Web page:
From: Gerald Hodgson, Spennithorne, Leyburn.
HOW can we stop this crazed Prime Minister and his Rasputin-like adviser Dominic Cummings? “No deal” is the worst possible outcome of this sorry mess.
It solves nothing. Instead of a basis for a future relationship, it would leave us starting from scratch to re-negotiate arrangements which have taken decades to establish with no guarantee that the replacements will be as good as the current ones.
I have always taken a broad view of the benefits of EU membership. To me the overwhelming plus is that there has been peace in Europe for 74 years and it is worth recalling that this is a period unprecedented in history, and is in large measure a result of the EU and its predecessor organisations.
As a four-year-old, I can remember sitting in an Anderson shelter in the cellar of my grandparents’ house in Newcastle hearing the bombs explode in the street outside. Peace is a price worth far more than arguments about EU regulations, which often turn out to be UK regulations, or immigrants, many of whom come from outside the EU.
As a Liberal Democrat, I would like to see the electorate given a chance to think again, now that the ill-judged decision to hold a referendum has landed us in such chaos.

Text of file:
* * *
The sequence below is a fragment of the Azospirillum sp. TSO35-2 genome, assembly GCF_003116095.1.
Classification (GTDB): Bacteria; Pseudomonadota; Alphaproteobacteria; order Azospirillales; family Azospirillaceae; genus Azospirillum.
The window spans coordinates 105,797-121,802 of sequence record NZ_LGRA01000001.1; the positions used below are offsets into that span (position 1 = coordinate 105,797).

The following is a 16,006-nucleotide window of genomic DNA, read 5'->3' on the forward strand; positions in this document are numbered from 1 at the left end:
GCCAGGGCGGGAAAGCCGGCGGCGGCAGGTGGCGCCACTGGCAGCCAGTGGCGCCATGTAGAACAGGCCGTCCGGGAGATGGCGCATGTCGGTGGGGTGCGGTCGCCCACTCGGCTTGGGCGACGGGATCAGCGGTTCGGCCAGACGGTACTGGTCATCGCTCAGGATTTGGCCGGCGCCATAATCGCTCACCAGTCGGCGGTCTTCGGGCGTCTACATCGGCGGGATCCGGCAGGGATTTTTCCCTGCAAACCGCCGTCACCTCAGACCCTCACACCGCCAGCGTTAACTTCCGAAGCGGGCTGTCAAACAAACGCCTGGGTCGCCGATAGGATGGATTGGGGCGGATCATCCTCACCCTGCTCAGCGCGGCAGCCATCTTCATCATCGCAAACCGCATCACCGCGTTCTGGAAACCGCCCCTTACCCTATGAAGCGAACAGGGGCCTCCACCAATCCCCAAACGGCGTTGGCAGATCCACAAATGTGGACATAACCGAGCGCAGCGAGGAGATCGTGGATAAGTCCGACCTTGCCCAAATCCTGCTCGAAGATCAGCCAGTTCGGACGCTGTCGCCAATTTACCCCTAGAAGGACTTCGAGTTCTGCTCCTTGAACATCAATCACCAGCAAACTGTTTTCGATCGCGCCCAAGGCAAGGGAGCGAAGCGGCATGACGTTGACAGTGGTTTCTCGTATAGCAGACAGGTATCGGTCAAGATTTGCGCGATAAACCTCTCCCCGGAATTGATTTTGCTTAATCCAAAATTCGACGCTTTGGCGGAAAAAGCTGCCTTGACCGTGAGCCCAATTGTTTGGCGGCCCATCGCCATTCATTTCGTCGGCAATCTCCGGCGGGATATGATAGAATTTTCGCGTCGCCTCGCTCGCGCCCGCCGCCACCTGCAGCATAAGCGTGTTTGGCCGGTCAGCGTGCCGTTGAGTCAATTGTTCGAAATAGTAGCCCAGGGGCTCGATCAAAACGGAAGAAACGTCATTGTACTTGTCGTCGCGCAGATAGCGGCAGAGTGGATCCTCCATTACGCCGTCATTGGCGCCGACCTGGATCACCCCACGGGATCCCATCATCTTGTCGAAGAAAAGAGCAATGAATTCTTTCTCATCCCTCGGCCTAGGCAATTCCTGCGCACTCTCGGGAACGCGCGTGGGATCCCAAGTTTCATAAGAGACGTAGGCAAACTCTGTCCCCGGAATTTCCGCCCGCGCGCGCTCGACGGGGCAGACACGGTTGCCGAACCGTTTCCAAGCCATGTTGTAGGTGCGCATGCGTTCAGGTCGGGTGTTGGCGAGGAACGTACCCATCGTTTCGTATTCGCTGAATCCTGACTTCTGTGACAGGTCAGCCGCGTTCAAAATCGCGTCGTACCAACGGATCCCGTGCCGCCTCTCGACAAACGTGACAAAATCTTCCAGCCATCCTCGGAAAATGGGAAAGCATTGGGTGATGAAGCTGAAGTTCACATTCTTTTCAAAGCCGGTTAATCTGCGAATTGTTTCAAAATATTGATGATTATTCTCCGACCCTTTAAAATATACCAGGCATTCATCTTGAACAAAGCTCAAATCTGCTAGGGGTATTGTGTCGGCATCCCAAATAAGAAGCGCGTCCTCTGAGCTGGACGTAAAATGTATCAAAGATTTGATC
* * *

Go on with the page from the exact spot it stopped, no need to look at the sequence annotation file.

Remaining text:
From: Peter Hyde, Driffield.
TOM Richmond is right (The Yorkshire Post, September 9). It is abundantly clear that the current system of party politics has failed this country over Brexit, as we can so clearly see in the bickering between parties, and between members of parties, over this important matter.
Is it not now time to ditch parties and come up with a unified system as was done during the Second World War? Let the people vote for candidates who do not follow the party line and are willing to take into account the wishes of the people instead of the wishes of our current crop of flawed leaders and their trade union masters.
Both Conservative and Labour parties are already divided so let’s have a free vote and those who get the most votes form a government.
From: Roger P Brown, Sandalm, Wakefield.
IN the light of the continuing debacle over Brexit, when our elected politicians refuse to accept the democratic decision of the people, how can we continue to call ourselves ‘Great Britain’? Also, because a misguided Scotland wishes to be ruled from Brussels rather than in co-operation with London, can we still call ourselves ‘United Kingdom’?